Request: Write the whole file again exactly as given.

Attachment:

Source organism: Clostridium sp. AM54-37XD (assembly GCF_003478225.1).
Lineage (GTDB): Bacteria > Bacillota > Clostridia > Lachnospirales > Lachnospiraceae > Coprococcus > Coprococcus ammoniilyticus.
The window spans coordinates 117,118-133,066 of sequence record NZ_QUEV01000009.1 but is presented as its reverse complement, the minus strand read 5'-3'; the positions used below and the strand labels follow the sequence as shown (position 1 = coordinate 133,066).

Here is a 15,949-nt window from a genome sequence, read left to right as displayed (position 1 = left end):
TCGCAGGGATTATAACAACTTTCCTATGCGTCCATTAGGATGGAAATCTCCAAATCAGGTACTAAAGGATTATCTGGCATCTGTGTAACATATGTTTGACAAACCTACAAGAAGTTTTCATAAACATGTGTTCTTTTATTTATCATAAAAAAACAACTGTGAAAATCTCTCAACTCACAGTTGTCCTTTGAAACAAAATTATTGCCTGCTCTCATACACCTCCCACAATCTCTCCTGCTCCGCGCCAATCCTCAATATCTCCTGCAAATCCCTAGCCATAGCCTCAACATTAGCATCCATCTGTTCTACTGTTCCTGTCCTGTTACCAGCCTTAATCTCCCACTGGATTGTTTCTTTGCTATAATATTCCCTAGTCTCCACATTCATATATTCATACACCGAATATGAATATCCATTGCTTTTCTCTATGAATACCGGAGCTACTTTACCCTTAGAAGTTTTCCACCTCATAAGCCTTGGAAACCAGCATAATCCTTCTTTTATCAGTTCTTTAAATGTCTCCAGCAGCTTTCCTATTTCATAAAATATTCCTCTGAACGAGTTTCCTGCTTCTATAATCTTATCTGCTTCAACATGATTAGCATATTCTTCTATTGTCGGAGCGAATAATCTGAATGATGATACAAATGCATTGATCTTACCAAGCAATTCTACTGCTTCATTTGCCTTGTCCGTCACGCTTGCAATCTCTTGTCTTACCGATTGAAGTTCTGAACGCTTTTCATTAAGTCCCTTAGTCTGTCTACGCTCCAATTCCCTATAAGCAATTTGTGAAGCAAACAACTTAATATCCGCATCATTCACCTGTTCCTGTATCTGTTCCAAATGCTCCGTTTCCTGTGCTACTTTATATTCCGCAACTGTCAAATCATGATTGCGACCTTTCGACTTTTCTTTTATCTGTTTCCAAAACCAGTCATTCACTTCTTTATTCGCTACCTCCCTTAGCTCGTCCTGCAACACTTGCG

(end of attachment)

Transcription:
Source organism: Clostridium sp. AM54-37XD (assembly GCF_003478225.1).
Lineage (GTDB): Bacteria > Bacillota > Clostridia > Lachnospirales > Lachnospiraceae > Coprococcus > Coprococcus ammoniilyticus.
The window spans coordinates 117,118-133,066 of sequence record NZ_QUEV01000009.1 but is presented as its reverse complement, the minus strand read 5'-3'; the positions used below and the strand labels follow the sequence as shown (position 1 = coordinate 133,066).

Here is a 15,949-nt window from a genome sequence, read left to right as displayed (position 1 = left end):
TCGCAGGGATTATAACAACTTTCCTATGCGTCCATTAGGATGGAAATCTCCAAATCAGGTACTAAAGGATTATCTGGCATCTGTGTAACATATGTTTGACAAACCTACAAGAAGTTTTCATAAACATGTGTTCTTTTATTTATCATAAAAAAACAACTGTGAAAATCTCTCAACTCACAGTTGTCCTTTGAAACAAAATTATTGCCTGCTCTCATACACCTCCCACAATCTCTCCTGCTCCGCGCCAATCCTCAATATCTCCTGCAAATCCCTAGCCATAGCCTCAACATTAGCATCCATCTGTTCTACTGTTCCTGTCCTGTTACCAGCCTTAATCTCCCACTGGATTGTTTCTTTGCTATAATATTCCCTAGTCTCCACATTCATATATTCATACACCGAATATGAATATCCATTGCTTTTCTCTATGAATACCGGAGCTACTTTACCCTTAGAAGTTTTCCACCTCATAAGCCTTGGAAACCAGCATAATCCTTCTTTTATCAGTTCTTTAAATGTCTCCAGCAGCTTTCCTATTTCATAAAATATTCCTCTGAACGAGTTTCCTGCTTCTATAATCTTATCTGCTTCAACATGATTAGCATATTCTTCTATTGTCGGAGCGAATAATCTGAATGATGATACAAATGCATTGATCTTACCAAGCAATTCTACTGCTTCATTTGCCTTGTCCGTCACGCTTGCAATCTCTTGTCTTACCGATTGAAGTTCTGAACGCTTTTCATTAAGTCCCTTAGTCTGTCTACGCTCCAATTCCCTATAAGCAATTTGTGAAGCAAACAACTTAATATCCGCATCATTCACCTGTTCCTGTATCTGTTCCAAATGCTCCGTTTCCTGTGCTACTTTATATTCCGCAACTGTCAAATCATGATTGCGACCTTTCGACTTTTCTTTTATCTGTTTCCAAAACCAGTCATTCACTTCTTTATTCGCTACCTCCCTTAGCTCGTCCTGCAACACTTGCG